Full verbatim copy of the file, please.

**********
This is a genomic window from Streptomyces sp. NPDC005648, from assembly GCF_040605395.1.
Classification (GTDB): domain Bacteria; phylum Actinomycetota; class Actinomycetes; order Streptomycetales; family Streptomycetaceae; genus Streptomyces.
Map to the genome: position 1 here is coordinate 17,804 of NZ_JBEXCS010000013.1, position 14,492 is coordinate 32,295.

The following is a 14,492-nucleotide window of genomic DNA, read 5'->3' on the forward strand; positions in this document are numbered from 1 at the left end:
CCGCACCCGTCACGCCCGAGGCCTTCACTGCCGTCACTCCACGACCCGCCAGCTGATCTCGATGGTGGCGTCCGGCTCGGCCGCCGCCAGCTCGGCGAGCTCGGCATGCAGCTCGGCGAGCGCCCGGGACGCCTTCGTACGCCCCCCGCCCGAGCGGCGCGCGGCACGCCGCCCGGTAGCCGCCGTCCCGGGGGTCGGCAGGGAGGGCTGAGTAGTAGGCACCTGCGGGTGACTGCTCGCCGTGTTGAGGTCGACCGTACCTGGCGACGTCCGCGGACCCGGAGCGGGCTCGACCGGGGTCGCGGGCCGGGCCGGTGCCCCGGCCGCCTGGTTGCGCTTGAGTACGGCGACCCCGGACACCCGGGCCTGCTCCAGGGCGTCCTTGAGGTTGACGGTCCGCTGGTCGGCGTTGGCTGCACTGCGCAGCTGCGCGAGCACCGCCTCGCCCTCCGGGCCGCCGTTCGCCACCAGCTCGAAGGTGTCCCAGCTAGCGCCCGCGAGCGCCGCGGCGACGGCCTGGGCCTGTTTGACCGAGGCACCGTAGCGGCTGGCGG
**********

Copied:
This is a genomic window from Streptomyces sp. NPDC005648, from assembly GCF_040605395.1.
Classification (GTDB): domain Bacteria; phylum Actinomycetota; class Actinomycetes; order Streptomycetales; family Streptomycetaceae; genus Streptomyces.
Map to the genome: position 1 here is coordinate 17,804 of NZ_JBEXCS010000013.1, position 14,492 is coordinate 32,295.

The following is a 14,492-nucleotide window of genomic DNA, read 5'->3' on the forward strand; positions in this document are numbered from 1 at the left end:
CCGCACCCGTCACGCCCGAGGCCTTCACTGCCGTCACTCCACGACCCGCCAGCTGATCTCGATGGTGGCGTCCGGCTCGGCCGCCGCCAGCTCGGCGAGCTCGGCATGCAGCTCGGCGAGCGCCCGGGACGCCTTCGTACGCCCCCCGCCCGAGCGGCGCGCGGCACGCCGCCCGGTAGCCGCCGTCCCGGGGGTCGGCAGGGAGGGCTGAGTAGTAGGCACCTGCGGGTGACTGCTCGCCGTGTTGAGGTCGACCGTACCTGGCGACGTCCGCGGACCCGGAGCGGGCTCGACCGGGGTCGCGGGCCGGGCCGGTGCCCCGGCCGCCTGGTTGCGCTTGAGTACGGCGACCCCGGACACCCGGGCCTGCTCCAGGGCGTCCTTGAGGTTGACGGTCCGCTGGTCGGCGTTGGCTGCACTGCGCAGCTGCGCGAGCACCGCCTCGCCCTCCGGGCCGCCGTTCGCCACCAGCTCGAAGGTGTCCCAGCTAGCGCCCGCGAGCGCCGCGGCGACGGCCTGGGCCTGTTTGACCGAGGCACCGTAGCGGCTGGCGG